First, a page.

Schumann At The Source: 'Genoveva' At The Gewandhaus
Robert Schumann often seemed to live his creative life in spurts, spending a year or so concentrating on one particular kind of music and then abruptly moving on to something else.
The year 1841 is a good example. Sometimes called Schumann's "symphonic year," it included his first symphony, a symphony in D minor that later became his Symphony No. 4, as well as his popular Overture, Scherzo and Finale and the beginnings of his piano concerto.
Then Schumann switched gears, and in 1842 turned to chamber music, completing a piano quartet, three string quartets and a piano quintet. After that, in 1843, it was choral music that held the composer's attention, and he composed his large-scale oratorio, Paradise and the Peri.
Still, there were some types of music that occupied Schumann's mind, if not his efforts, for much of his career, and one of them might come as a surprise: opera.
Schumann thought about writing about writing an opera when he was barely 20 years old, pondering a setting of Shakespeare's Hamlet. Later on, he tinkered with operas about two different sets of star-crossed lovers -- Romeo and Juliet, and Tristan and Isolde. Schumann also considered operas based on the legend of Till Eulenspiegel, Byron's The Corsair and Goethe's Faust.
Ultimately all of that came to nothing, and Schumann completed just one opera, the stormy drama Genoveva. It's based on the legend of Genevieve of Brabant -- a young wife whose loyalty and faith are put to the test when she's accused of infidelity by a rejected suitor.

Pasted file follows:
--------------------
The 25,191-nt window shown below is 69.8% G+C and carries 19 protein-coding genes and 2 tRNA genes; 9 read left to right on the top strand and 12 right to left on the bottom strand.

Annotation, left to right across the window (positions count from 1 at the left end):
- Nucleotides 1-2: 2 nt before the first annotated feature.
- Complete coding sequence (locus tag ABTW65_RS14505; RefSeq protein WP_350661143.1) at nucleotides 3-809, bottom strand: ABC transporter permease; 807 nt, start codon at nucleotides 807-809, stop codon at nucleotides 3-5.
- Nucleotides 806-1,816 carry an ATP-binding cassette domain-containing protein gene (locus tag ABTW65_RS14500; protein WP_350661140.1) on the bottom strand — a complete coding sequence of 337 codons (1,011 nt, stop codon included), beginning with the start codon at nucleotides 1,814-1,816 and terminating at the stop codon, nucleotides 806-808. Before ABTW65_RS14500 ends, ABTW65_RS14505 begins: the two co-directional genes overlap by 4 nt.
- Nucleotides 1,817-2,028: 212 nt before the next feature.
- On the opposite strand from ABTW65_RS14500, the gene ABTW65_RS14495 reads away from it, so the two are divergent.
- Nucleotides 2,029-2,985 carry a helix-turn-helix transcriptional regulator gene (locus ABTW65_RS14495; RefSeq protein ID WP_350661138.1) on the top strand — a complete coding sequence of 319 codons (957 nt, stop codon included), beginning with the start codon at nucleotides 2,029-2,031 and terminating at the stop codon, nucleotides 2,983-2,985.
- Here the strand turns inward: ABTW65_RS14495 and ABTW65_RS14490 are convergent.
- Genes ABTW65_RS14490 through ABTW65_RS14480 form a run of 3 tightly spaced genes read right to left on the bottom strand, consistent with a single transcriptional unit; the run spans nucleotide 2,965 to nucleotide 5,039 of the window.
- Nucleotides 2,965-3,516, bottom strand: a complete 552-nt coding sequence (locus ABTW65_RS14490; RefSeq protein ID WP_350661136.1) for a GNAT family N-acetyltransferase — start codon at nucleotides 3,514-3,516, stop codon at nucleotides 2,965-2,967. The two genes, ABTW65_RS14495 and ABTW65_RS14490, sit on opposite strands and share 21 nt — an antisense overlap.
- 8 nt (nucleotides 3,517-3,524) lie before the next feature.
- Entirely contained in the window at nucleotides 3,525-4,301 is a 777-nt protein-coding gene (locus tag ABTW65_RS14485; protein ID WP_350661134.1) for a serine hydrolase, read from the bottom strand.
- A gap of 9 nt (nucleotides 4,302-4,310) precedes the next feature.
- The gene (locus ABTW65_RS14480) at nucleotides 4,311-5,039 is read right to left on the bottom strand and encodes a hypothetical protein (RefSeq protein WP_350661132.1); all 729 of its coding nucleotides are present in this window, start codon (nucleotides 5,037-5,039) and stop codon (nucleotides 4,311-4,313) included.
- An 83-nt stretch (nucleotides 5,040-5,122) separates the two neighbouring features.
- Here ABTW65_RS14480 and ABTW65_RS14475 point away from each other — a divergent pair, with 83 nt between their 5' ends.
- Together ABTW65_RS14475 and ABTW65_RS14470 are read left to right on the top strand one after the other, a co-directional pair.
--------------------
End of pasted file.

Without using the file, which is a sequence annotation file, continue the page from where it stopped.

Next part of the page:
In the opera, Schumann ups the ante by giving that suitor, the knight Golo, a level of passion that fully lives up to the literary and musical romanticism that Schumann embraced in much of his work. Golo is almost disturbingly single-minded, first in his brazen attempts to seduce Genoveva, then in his later determination to destroy her.
On World of Opera, host Lisa Simeone presents Genoveva in a performance celebrating the 200th anniversary of Schumann's birth (he was born June 8, 1810). It comes to us from the historic Gewandhaus in Leipzig, the same city where the opera was premiered in 1850. Soprano Anne Schwanewilms sings the title role, with tenor Shawn Mathey as Golo.
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